Israel's ambassador to America, Michael Oren, has an op-ed in today's Wall Street Journal, which considers how things would be different if Libya hadn't given up its nuclear program:
America and its allies, empowered by the United Nations and the Arab League, are interceding militarily in Libya. But would that action have been delayed or even precluded if Libyan leader Moammar Gadhafi had access to nuclear weapons? No doubt Gadhafi is asking himself that same question.
Gadhafi unilaterally forfeited his nuclear weapons program by 2004, turning over uranium-enriching centrifuges and warhead designs. A dictator like him—capable of ordering the murders of 259 civilians aboard Pan Am Flight 103 and countless others in many countries including his own—would not easily concede the ultimate weapon. Gadhafi did so because he believed he was less secure with the bomb than he would be after relinquishing it. He feared that the U.S., which had recently invaded Iraq, would deal with him much as it had Saddam Hussein.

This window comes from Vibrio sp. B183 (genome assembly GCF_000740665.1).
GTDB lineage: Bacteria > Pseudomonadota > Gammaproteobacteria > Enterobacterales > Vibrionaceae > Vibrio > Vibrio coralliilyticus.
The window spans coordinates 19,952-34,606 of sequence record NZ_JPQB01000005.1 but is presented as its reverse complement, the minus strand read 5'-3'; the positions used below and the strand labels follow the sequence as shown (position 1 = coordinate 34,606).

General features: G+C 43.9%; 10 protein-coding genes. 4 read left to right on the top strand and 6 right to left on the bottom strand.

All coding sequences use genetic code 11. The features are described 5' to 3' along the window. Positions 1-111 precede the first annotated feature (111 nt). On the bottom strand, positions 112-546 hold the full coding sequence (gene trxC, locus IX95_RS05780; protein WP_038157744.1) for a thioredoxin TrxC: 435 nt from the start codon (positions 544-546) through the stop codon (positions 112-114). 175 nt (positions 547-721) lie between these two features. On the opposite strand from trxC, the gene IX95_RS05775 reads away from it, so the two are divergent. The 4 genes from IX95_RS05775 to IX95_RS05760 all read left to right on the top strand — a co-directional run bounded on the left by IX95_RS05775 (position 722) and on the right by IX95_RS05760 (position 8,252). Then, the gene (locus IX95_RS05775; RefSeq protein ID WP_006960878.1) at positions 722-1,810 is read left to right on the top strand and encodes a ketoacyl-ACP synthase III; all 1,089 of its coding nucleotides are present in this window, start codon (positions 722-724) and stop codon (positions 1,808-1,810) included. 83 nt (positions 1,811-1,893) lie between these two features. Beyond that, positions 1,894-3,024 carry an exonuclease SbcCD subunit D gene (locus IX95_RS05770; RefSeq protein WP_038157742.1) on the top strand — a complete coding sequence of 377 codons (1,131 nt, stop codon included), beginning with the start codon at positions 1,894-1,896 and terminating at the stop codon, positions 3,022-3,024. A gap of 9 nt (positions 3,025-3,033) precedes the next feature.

A similar fear, many intelligence experts in the U.S. and elsewhere believe, impelled the Iranian regime to suspend its own nuclear weapons program in 2003. According to these analysts, the program resumed only when the threat of military intervention receded. It continues to make steady progress today.
The Iranian regime is the pre- eminent sponsor of terror in the world, a danger to pro-Western states, and the enemy of its own people who strive for democracy. It poses all of these hazards without nuclear weapons. Imagine the catastrophes it could inflict with them.
Whole thing here.